TB causes no symptoms in most patients. In others it is fatal. The bacteria lie dormant in the lungs. Bacteria may remain there permanently without causing illness. During this time, the infected person cannot spread TB to others. The infection spreads once the bacteria are active.
If you have any of these symptoms do not assume it is due to TB. These symptoms may be caused by other conditions. Tell your doctor if you have any of these:
- Severe cough that lasts more than two weeks
- Coughing up blood and sputum (mucus from deep in the lungs)
- Pain in the chest
- Weakness or fatigue
- Unexplained weight loss
- Night sweats
- Loss of appetite
A skin test is used to screen for TB. A small amount of tuberculin test fluid is injected into the skin of the lower part of your arm. The test is positive if, after 2-3 days, a raised, firm welt appears at the injection site. The welt is 10 millimeters (mm) or greater in diameter (5 mm or 15 mm under some situations).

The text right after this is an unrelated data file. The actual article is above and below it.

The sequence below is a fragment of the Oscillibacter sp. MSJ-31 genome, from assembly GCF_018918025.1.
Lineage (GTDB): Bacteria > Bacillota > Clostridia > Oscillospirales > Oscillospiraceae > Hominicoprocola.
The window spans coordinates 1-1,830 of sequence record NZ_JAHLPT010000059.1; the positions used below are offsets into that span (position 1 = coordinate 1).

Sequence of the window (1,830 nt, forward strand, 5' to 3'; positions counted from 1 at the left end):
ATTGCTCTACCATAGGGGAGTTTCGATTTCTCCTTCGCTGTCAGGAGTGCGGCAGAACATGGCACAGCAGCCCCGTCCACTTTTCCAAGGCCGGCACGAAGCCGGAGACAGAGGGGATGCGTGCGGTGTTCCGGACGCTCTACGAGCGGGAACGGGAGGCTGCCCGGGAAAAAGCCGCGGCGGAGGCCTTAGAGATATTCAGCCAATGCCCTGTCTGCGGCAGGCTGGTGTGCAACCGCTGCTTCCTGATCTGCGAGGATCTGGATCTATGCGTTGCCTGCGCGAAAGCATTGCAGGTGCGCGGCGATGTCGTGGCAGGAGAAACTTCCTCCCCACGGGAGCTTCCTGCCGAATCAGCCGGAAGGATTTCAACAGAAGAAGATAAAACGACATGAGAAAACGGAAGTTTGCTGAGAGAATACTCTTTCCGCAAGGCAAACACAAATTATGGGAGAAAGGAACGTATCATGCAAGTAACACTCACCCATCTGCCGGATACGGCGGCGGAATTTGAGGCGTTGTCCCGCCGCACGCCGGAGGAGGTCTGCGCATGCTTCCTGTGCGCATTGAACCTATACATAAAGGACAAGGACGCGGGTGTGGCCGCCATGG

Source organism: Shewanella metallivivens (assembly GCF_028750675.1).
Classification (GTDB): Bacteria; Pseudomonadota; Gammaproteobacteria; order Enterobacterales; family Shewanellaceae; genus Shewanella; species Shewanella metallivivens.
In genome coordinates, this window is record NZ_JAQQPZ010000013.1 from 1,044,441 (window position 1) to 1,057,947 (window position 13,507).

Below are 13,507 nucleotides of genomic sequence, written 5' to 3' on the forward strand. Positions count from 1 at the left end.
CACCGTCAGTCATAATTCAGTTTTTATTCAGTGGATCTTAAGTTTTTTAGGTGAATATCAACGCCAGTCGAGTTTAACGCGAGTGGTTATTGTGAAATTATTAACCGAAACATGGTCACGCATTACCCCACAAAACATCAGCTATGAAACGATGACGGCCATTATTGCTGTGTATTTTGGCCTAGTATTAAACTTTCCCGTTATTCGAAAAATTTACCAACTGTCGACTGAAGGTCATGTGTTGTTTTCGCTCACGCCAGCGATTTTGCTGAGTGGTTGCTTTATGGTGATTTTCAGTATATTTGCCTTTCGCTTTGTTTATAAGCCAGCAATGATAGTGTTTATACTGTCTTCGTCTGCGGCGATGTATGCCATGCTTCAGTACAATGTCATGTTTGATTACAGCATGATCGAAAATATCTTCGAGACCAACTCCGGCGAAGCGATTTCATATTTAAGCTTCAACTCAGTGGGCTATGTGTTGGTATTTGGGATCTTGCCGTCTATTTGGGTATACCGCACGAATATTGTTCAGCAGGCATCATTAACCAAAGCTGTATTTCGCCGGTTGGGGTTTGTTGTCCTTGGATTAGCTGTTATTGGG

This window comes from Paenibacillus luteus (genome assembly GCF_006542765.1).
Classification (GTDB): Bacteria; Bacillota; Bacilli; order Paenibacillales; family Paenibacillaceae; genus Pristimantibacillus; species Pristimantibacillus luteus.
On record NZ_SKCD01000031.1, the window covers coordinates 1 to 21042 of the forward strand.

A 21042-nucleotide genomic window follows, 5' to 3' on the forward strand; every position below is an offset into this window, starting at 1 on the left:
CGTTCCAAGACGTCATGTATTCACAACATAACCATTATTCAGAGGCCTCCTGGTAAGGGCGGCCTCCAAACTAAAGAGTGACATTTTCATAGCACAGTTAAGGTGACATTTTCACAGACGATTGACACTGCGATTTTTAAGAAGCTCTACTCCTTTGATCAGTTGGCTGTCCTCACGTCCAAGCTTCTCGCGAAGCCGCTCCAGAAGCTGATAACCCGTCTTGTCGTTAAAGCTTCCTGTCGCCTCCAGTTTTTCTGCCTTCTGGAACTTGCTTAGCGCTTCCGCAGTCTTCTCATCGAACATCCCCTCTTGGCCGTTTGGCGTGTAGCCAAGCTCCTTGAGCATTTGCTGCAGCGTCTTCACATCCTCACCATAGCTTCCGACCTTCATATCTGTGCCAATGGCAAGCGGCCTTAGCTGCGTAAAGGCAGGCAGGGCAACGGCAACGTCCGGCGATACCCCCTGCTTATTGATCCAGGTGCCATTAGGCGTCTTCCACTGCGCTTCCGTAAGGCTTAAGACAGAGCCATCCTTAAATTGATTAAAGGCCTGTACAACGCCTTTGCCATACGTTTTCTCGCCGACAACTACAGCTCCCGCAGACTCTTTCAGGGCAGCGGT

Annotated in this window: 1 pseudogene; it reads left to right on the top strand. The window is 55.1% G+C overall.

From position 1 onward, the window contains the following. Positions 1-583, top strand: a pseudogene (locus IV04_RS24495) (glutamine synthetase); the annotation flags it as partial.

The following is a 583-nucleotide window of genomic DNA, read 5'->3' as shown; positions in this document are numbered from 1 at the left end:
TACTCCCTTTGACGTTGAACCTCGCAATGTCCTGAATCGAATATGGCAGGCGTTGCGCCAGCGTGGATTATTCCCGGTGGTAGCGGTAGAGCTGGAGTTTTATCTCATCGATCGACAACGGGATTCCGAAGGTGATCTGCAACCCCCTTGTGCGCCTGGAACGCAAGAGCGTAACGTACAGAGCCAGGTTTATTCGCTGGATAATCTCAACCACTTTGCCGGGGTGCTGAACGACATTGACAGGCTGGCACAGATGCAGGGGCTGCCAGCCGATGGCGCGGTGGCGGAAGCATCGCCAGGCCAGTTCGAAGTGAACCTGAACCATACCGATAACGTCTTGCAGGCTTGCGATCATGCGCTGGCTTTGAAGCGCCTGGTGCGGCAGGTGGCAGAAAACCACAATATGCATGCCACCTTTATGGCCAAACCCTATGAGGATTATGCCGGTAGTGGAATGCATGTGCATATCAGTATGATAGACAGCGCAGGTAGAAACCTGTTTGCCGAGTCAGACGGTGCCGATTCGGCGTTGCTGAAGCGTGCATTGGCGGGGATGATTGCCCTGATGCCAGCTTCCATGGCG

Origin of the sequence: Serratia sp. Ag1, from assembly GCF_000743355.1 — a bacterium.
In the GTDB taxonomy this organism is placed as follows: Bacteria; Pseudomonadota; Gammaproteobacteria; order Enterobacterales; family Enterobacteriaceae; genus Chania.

A positive test means you were exposed to TB, even if you never became ill. People at high risk for TB should have a skin test regularly. Also, a new blood test is available to screen for TB. Talk to your doctor to learn more.
If you have symptoms or signs of active TB, your doctor may order the following:
- Chest x-ray
- Samples of your sputum to be tested for the bacterium
Please be aware that this information is provided to supplement the care provided by your physician. It is neither intended nor implied to be a substitute for professional medical advice. CALL YOUR HEALTHCARE PROVIDER IMMEDIATELY IF YOU THINK YOU MAY HAVE A MEDICAL EMERGENCY. Always seek the advice of your physician or other qualified health provider prior to starting any new treatment or with any questions you may have regarding a medical condition. Copyright © 2019 EBSCO Publishing All rights reserved.